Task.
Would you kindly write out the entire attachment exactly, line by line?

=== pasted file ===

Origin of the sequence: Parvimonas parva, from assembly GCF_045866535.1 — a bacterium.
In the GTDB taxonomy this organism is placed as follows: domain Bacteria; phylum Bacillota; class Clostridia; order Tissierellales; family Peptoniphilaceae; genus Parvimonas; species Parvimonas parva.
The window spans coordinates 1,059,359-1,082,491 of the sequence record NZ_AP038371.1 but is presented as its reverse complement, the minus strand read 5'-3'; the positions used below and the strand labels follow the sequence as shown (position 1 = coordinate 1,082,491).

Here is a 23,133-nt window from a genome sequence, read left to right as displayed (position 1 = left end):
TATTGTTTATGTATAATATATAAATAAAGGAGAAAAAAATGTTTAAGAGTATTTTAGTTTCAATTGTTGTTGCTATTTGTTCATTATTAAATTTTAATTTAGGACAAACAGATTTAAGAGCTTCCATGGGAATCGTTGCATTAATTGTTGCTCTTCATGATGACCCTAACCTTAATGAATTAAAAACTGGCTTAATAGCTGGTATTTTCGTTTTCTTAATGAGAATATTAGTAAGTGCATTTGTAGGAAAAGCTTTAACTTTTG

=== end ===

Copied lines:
Origin of the sequence: Parvimonas parva, from assembly GCF_045866535.1 — a bacterium.
In the GTDB taxonomy this organism is placed as follows: domain Bacteria; phylum Bacillota; class Clostridia; order Tissierellales; family Peptoniphilaceae; genus Parvimonas; species Parvimonas parva.
The window spans coordinates 1,059,359-1,082,491 of the sequence record NZ_AP038371.1 but is presented as its reverse complement, the minus strand read 5'-3'; the positions used below and the strand labels follow the sequence as shown (position 1 = coordinate 1,082,491).

Here is a 23,133-nt window from a genome sequence, read left to right as displayed (position 1 = left end):
TATTGTTTATGTATAATATATAAATAAAGGAGAAAAAAATGTTTAAGAGTATTTTAGTTTCAATTGTTGTTGCTATTTGTTCATTATTAAATTTTAATTTAGGACAAACAGATTTAAGAGCTTCCATGGGAATCGTTGCATTAATTGTTGCTCTTCATGATGACCCTAACCTTAATGAATTAAAAACTGGCTTAATAGCTGGTATTTTCGTTTTCTTAATGAGAATATTAGTAAGTGCATTTGTAGGAAAAGCTTTAACTTTTG